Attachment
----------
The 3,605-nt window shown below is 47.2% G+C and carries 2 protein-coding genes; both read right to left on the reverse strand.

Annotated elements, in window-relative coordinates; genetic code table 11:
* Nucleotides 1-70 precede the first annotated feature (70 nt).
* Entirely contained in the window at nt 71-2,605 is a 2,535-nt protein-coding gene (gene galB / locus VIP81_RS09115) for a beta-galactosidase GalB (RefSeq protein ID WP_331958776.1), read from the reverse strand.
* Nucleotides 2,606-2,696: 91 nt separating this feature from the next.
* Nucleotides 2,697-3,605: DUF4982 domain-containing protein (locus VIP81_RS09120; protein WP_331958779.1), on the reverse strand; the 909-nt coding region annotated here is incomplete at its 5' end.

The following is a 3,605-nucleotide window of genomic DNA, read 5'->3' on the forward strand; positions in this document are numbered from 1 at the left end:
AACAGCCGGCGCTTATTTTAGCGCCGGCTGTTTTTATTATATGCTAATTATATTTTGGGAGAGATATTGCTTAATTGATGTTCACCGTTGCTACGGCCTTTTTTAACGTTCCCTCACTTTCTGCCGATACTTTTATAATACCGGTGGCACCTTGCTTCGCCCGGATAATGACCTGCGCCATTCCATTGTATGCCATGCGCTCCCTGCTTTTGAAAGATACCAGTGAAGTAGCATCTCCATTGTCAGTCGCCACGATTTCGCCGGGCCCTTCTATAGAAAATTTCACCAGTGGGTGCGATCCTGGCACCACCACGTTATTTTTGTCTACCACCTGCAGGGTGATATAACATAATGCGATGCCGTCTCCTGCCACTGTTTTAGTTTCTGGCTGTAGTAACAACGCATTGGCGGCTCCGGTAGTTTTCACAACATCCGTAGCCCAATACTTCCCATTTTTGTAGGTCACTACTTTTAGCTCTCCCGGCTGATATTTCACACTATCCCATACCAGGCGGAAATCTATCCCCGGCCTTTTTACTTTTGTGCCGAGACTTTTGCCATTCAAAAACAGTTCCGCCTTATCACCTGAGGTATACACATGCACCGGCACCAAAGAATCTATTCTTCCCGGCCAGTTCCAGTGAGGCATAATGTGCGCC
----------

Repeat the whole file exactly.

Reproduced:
The 3,605-nt window shown below is 47.2% G+C and carries 2 protein-coding genes; both read right to left on the reverse strand.

Annotated elements, in window-relative coordinates; genetic code table 11:
* Nucleotides 1-70 precede the first annotated feature (70 nt).
* Entirely contained in the window at nt 71-2,605 is a 2,535-nt protein-coding gene (gene galB / locus VIP81_RS09115) for a beta-galactosidase GalB (RefSeq protein ID WP_331958776.1), read from the reverse strand.
* Nucleotides 2,606-2,696: 91 nt separating this feature from the next.
* Nucleotides 2,697-3,605: DUF4982 domain-containing protein (locus VIP81_RS09120; protein WP_331958779.1), on the reverse strand; the 909-nt coding region annotated here is incomplete at its 5' end.

The following is a 3,605-nucleotide window of genomic DNA, read 5'->3' on the forward strand; positions in this document are numbered from 1 at the left end:
AACAGCCGGCGCTTATTTTAGCGCCGGCTGTTTTTATTATATGCTAATTATATTTTGGGAGAGATATTGCTTAATTGATGTTCACCGTTGCTACGGCCTTTTTTAACGTTCCCTCACTTTCTGCCGATACTTTTATAATACCGGTGGCACCTTGCTTCGCCCGGATAATGACCTGCGCCATTCCATTGTATGCCATGCGCTCCCTGCTTTTGAAAGATACCAGTGAAGTAGCATCTCCATTGTCAGTCGCCACGATTTCGCCGGGCCCTTCTATAGAAAATTTCACCAGTGGGTGCGATCCTGGCACCACCACGTTATTTTTGTCTACCACCTGCAGGGTGATATAACATAATGCGATGCCGTCTCCTGCCACTGTTTTAGTTTCTGGCTGTAGTAACAACGCATTGGCGGCTCCGGTAGTTTTCACAACATCCGTAGCCCAATACTTCCCATTTTTGTAGGTCACTACTTTTAGCTCTCCCGGCTGATATTTCACACTATCCCATACCAGGCGGAAATCTATCCCCGGCCTTTTTACTTTTGTGCCGAGACTTTTGCCATTCAAAAACAGTTCCGCCTTATCACCTGAGGTATACACATGCACCGGCACCAAAGAATCTATTCTTCCCGGCCAGTTCCAGTGAGGCATAATGTGCGCC